Narrating, Not Writing Your Life (158)

In this episode Gregg takes up John’s challenge of episode #157 to to lay out exactly what Gregg meant in #157 by explaining that we all seek to “occupying the narrator’s position” in our own lives, and particularly what he meant by the idea of narrative identity (and why he believes that this way of formulating the matter is better than “writing” our own stories).

Gregg explains that “narrative identity” is the idea that human self-understanding comes from—and always produces—stories.  Also, our self-understanding is composed of 3 different elements because we experience life in (and through) time.

First, the events of our past, that really took place.  I call this one’s history.  Second, the story that we write about those past events, based on memory and outside information.  I call this one’s historiography.  Third, my own story about who I am and wish to be / become.  I call this simply, one’s story.  My story is informed my who I have understood myself to be in the past but is also in tension with this self-understanding, because I am not bound to the past.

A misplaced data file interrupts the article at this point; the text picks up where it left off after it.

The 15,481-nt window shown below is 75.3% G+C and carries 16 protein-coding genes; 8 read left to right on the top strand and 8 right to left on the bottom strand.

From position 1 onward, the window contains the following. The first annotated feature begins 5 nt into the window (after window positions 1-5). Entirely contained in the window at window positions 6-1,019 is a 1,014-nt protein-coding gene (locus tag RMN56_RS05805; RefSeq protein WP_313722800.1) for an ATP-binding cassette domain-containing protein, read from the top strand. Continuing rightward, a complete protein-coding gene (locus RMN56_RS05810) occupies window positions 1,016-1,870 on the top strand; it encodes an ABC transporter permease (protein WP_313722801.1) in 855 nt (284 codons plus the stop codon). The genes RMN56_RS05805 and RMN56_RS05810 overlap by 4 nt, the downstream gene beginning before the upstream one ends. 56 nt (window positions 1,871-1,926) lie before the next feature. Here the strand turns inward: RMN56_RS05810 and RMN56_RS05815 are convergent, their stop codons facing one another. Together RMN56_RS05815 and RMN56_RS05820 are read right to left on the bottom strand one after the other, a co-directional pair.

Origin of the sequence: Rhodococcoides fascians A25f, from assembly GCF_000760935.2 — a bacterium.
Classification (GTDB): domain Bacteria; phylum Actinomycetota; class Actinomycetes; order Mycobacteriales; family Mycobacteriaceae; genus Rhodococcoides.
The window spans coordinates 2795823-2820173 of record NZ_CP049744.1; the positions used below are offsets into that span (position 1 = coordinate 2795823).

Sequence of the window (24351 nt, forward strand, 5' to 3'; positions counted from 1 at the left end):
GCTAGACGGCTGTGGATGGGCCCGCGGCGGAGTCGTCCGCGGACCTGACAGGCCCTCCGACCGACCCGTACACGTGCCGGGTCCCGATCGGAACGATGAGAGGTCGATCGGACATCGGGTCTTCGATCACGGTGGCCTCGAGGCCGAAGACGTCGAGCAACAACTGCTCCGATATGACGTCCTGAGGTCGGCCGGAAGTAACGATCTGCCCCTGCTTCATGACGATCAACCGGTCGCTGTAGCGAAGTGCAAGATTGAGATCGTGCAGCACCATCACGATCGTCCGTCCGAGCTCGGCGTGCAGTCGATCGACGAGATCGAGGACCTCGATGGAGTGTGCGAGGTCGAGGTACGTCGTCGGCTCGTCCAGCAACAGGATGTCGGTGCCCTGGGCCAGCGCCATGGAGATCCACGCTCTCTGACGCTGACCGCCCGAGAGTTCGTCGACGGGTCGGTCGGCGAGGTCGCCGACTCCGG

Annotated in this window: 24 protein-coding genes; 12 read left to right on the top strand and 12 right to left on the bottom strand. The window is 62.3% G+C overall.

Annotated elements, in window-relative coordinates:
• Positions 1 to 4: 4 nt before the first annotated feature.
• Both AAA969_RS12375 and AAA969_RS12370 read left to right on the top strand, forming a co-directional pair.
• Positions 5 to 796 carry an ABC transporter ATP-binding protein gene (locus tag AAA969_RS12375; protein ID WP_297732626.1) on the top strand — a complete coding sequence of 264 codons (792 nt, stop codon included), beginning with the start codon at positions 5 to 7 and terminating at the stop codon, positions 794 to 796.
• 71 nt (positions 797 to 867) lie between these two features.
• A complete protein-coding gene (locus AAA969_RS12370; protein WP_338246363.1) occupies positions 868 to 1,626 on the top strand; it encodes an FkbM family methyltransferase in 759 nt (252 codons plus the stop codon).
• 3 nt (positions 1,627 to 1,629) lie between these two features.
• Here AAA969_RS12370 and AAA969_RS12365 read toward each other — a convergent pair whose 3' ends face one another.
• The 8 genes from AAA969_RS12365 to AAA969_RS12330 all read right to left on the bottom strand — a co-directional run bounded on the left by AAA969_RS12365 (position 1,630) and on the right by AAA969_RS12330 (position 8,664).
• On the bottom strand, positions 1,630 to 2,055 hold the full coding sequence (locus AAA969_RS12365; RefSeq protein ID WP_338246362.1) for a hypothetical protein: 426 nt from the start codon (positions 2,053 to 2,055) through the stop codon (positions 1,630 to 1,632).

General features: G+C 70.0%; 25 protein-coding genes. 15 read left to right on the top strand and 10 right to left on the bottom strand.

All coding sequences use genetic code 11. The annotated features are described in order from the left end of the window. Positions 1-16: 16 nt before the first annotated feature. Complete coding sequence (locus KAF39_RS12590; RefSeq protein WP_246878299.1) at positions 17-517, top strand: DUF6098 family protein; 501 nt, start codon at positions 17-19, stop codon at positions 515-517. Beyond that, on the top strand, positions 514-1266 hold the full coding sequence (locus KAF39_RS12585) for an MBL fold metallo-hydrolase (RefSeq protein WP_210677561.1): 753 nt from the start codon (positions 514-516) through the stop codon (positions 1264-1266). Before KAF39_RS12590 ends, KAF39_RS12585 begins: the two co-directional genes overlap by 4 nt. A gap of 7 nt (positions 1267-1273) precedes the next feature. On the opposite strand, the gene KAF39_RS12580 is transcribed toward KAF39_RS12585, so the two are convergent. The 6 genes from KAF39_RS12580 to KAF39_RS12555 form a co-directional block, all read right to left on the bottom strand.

So three elements: one’s history, one’s historiography, one’s story.  They are all related to each other but they are all, also, distinct.

An important distinction is that my historiography, while it involves creativity, is very much an exercise in truth-telling: recounting real things that really happened.  My story is less so.  Or more accurately, where it focuses on who I wish to be / become, my story is more closely related to the realm of “the possible”—to what could be.  In this sense, living and narrating my story is also an exercise in imagination.

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